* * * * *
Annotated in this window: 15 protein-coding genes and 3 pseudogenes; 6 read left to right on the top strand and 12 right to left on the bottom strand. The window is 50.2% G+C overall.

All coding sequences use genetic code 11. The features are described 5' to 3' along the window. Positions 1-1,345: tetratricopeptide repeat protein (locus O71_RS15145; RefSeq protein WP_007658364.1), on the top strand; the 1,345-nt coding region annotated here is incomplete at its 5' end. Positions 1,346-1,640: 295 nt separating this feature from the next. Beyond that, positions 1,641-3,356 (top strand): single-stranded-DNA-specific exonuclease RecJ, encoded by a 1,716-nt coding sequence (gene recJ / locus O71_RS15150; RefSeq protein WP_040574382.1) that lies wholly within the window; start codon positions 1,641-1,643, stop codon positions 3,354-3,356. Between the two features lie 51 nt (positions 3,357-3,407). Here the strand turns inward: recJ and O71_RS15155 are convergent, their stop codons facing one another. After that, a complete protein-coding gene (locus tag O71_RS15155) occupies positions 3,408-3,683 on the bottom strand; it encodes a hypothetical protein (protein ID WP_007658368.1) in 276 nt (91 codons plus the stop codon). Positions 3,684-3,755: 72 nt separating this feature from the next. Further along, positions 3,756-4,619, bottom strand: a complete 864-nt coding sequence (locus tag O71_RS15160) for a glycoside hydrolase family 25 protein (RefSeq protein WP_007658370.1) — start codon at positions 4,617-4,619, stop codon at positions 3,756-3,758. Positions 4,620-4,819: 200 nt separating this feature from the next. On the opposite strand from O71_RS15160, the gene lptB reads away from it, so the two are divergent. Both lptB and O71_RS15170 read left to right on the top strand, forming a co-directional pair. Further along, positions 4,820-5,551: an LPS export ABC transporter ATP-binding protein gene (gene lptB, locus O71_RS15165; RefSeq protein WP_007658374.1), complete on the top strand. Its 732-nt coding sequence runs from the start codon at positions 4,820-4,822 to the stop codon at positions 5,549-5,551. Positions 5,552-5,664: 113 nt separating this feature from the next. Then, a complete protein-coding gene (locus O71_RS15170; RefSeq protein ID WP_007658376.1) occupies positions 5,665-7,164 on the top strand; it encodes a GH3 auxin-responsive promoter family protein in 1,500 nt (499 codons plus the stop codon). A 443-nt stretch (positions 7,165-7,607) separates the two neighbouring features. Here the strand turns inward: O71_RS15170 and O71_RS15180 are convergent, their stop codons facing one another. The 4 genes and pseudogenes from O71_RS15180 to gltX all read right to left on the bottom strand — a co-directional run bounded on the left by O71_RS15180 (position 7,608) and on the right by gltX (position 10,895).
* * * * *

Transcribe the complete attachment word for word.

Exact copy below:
Annotated in this window: 15 protein-coding genes and 3 pseudogenes; 6 read left to right on the top strand and 12 right to left on the bottom strand. The window is 50.2% G+C overall.

All coding sequences use genetic code 11. The features are described 5' to 3' along the window. Positions 1-1,345: tetratricopeptide repeat protein (locus O71_RS15145; RefSeq protein WP_007658364.1), on the top strand; the 1,345-nt coding region annotated here is incomplete at its 5' end. Positions 1,346-1,640: 295 nt separating this feature from the next. Beyond that, positions 1,641-3,356 (top strand): single-stranded-DNA-specific exonuclease RecJ, encoded by a 1,716-nt coding sequence (gene recJ / locus O71_RS15150; RefSeq protein WP_040574382.1) that lies wholly within the window; start codon positions 1,641-1,643, stop codon positions 3,354-3,356. Between the two features lie 51 nt (positions 3,357-3,407). Here the strand turns inward: recJ and O71_RS15155 are convergent, their stop codons facing one another. After that, a complete protein-coding gene (locus tag O71_RS15155) occupies positions 3,408-3,683 on the bottom strand; it encodes a hypothetical protein (protein ID WP_007658368.1) in 276 nt (91 codons plus the stop codon). Positions 3,684-3,755: 72 nt separating this feature from the next. Further along, positions 3,756-4,619, bottom strand: a complete 864-nt coding sequence (locus tag O71_RS15160) for a glycoside hydrolase family 25 protein (RefSeq protein WP_007658370.1) — start codon at positions 4,617-4,619, stop codon at positions 3,756-3,758. Positions 4,620-4,819: 200 nt separating this feature from the next. On the opposite strand from O71_RS15160, the gene lptB reads away from it, so the two are divergent. Both lptB and O71_RS15170 read left to right on the top strand, forming a co-directional pair. Further along, positions 4,820-5,551: an LPS export ABC transporter ATP-binding protein gene (gene lptB, locus O71_RS15165; RefSeq protein WP_007658374.1), complete on the top strand. Its 732-nt coding sequence runs from the start codon at positions 4,820-4,822 to the stop codon at positions 5,549-5,551. Positions 5,552-5,664: 113 nt separating this feature from the next. Then, a complete protein-coding gene (locus O71_RS15170; RefSeq protein ID WP_007658376.1) occupies positions 5,665-7,164 on the top strand; it encodes a GH3 auxin-responsive promoter family protein in 1,500 nt (499 codons plus the stop codon). A 443-nt stretch (positions 7,165-7,607) separates the two neighbouring features. Here the strand turns inward: O71_RS15170 and O71_RS15180 are convergent, their stop codons facing one another. The 4 genes and pseudogenes from O71_RS15180 to gltX all read right to left on the bottom strand — a co-directional run bounded on the left by O71_RS15180 (position 7,608) and on the right by gltX (position 10,895).